Farming is the main livelihood in Zambia, a country located in Southern Africa. But more than a third of the crops in this country of 14.3 million people never make it to market. Lacking adequate storage silos, maize — which makes up more than 50 percent of Zambians’ food — is kept in bags in farmers’ homes. Stored this way, many kernels crumble to powder in a few months, having fallen victim to grain-boring insects or mold prevalent in the humid climate.
Zasaka a Big Bang! winner
Last year, Zasaka won a combined $5,000 in the annual UC Davis Big Bang! Business Competition, taking both the People’s Choice award and the Ag and Food Innovation prize.
The competition is run by the UC Davis Child Family Institute for Innovation and Entrepreneurship, a center in the Graduate School of Management. Another member of the winning team, Kellan Hays, an MBA grad, is still involved in the company. Read more about the Big Bang! journey.
This Thursday, May 21, a new crop of Big Bang! finalists will vie for about $40,000 in prizes at the annual competition. Open to the public, the competition and awards ceremony — which includes presentations by team members about each project — begins at 6 p.m. at the UC Davis Conference Center.
Now a team of UC Davis grads, students and Zambian colleagues has built a company around simple technologies and practices that aid farmers in avoiding losses and growing more crops. Their first technology is a bag from Purdue University that protects grain without chemicals for just $2.50 per 100 kilograms.
“We sold 2,000 bags last year, and we are on target to sell 20,000 this year,” said Rashmi Ekka, an MBA student who will graduate from the UC Davis Graduate School of Management in June.
She runs the finances of the company, Zasaka, the UC Davis startup that sells and distributes the bags and other technologies to farmers.
It’s in the bag
Zasaka, which translated from the Zambian national dialect of Nyanja means “it’s in the bag,” is born of UC Davis innovation. Carl Jensen, co-founder, was part of an international team from UC Davis, in cooperation with MIT, that looked at improving postharvest storage in Zambia in 2013. He holds a master’s degree ininternational agricultural development from UC Davis.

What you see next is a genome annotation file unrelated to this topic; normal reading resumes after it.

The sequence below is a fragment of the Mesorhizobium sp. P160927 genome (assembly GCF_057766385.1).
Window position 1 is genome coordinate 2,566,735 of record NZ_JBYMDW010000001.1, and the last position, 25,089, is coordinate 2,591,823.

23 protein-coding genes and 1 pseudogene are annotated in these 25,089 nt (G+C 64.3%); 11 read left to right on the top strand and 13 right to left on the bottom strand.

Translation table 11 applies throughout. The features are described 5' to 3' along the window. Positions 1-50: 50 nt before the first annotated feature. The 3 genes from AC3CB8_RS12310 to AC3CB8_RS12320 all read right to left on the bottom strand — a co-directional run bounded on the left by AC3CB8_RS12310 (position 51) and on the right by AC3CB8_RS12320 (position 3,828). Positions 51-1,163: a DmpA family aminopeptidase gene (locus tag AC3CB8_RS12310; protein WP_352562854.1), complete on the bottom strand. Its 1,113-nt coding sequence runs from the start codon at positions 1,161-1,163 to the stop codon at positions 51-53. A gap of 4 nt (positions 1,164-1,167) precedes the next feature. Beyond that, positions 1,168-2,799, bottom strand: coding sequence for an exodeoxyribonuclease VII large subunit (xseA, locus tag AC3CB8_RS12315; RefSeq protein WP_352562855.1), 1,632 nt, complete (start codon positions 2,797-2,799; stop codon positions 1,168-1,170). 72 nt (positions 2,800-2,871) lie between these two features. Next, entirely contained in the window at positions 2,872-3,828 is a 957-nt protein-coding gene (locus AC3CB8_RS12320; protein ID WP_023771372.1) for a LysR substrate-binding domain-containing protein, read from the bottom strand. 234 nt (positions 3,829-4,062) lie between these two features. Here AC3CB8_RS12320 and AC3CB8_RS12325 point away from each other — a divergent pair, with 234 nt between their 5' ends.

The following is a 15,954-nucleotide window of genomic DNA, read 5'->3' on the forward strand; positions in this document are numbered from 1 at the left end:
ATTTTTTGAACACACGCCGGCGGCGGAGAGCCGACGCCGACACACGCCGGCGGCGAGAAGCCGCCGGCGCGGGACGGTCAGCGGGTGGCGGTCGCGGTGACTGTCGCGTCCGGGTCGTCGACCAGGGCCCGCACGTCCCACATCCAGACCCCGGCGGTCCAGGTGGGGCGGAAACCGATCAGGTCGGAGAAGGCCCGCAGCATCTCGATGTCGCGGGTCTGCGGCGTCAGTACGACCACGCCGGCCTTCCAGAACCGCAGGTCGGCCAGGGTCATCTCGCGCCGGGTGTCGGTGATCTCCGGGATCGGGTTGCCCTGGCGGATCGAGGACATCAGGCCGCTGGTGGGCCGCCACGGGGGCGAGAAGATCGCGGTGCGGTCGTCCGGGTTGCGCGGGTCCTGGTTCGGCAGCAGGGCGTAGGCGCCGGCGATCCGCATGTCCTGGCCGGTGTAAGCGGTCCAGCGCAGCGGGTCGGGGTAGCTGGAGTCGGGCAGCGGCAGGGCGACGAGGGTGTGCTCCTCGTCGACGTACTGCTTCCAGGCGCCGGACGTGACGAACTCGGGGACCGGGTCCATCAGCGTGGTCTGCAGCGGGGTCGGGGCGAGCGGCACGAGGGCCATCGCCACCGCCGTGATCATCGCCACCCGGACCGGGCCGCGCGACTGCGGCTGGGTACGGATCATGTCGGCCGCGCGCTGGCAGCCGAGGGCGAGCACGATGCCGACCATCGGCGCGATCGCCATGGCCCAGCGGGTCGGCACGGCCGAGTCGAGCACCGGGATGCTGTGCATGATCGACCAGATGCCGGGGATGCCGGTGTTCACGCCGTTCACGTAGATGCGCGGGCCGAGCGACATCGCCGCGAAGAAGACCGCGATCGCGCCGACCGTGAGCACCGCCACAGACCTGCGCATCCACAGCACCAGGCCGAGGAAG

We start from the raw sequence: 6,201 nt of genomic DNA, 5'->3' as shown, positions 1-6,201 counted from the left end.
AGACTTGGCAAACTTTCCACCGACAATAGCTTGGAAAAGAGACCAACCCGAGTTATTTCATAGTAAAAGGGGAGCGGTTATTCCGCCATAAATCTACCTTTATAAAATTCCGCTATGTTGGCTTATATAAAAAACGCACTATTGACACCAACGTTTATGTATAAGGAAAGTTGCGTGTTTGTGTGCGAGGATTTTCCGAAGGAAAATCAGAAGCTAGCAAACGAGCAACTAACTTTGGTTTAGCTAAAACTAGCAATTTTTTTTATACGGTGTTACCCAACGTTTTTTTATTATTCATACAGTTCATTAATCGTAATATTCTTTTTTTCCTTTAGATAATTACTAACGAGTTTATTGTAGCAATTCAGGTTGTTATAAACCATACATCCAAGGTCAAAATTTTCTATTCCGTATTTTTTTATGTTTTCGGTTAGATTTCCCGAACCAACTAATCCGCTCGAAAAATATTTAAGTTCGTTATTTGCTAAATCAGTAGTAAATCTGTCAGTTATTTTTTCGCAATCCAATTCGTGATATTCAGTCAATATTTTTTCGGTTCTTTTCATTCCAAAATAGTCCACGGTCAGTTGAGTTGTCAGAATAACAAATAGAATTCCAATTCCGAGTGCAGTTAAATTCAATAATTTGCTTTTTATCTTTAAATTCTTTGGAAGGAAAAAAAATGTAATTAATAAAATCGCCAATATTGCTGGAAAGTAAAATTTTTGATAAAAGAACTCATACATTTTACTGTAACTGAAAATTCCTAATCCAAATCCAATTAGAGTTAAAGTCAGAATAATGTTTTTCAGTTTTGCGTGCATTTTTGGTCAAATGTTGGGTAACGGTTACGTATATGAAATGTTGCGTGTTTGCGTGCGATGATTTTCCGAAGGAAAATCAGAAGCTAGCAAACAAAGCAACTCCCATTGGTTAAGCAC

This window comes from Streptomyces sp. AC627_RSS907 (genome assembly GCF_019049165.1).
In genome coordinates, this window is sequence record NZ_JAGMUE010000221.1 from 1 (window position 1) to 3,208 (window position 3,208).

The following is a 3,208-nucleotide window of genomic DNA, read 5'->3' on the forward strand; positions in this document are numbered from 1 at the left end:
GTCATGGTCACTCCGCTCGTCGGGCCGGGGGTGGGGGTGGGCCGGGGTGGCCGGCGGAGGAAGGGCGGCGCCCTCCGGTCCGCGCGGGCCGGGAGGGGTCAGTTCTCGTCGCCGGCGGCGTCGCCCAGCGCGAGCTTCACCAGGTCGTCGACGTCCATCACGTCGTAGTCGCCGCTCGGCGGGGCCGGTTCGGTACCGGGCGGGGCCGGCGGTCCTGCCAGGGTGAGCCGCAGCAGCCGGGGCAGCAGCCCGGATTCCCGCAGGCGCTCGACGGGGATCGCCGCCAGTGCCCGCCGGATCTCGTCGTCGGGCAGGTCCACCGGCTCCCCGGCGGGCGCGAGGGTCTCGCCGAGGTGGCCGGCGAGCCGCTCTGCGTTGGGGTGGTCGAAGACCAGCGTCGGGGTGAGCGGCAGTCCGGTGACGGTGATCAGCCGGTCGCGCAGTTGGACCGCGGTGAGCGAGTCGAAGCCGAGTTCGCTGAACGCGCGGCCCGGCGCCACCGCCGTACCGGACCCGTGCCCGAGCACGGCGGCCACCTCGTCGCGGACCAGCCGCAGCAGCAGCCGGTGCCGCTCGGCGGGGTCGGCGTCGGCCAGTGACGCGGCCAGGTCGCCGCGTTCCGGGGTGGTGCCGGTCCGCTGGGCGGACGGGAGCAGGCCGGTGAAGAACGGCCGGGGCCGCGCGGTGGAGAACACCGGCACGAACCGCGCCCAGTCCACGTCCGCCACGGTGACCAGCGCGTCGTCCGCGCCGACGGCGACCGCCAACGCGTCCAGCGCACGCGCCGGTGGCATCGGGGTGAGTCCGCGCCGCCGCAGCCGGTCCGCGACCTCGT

Jensen specialized in research on soil fertility management and entrepreneurship. The second Zasaka’s co-founder, Sunday Silungwe, holds a degree in developmental studies from Zambia Catholic University and has been working in community development for many years.
Works with 40 farmers
Zasaka, founded in 2014, currently works with 40 farmers but plans to expand to more than 400 next year. Fellow farmers and conservation leaders receive training from Zasaka to pass on to the farmers enrolled.
Farmers enrolled in the pilot saw a 75 percent increase in maize yield from improved practices and seed. This increase and the beans planted between rows have led to more than a doubling of income per hectare. Watch a video about the first year.
Keeping crops for when prices are higher
Both Jensen and Silungwe live and work with farmers in Chipata, Zambia. They hold biweekly training sessions that include discussions on diversifying crops that can be sold and traded with neighboring countries, expanding farm yields, and teaching them how — by using the bags — they can keep most of their crops for later, off-season sales, when prices are higher. The team is also training farmers to teach other farmers in the region.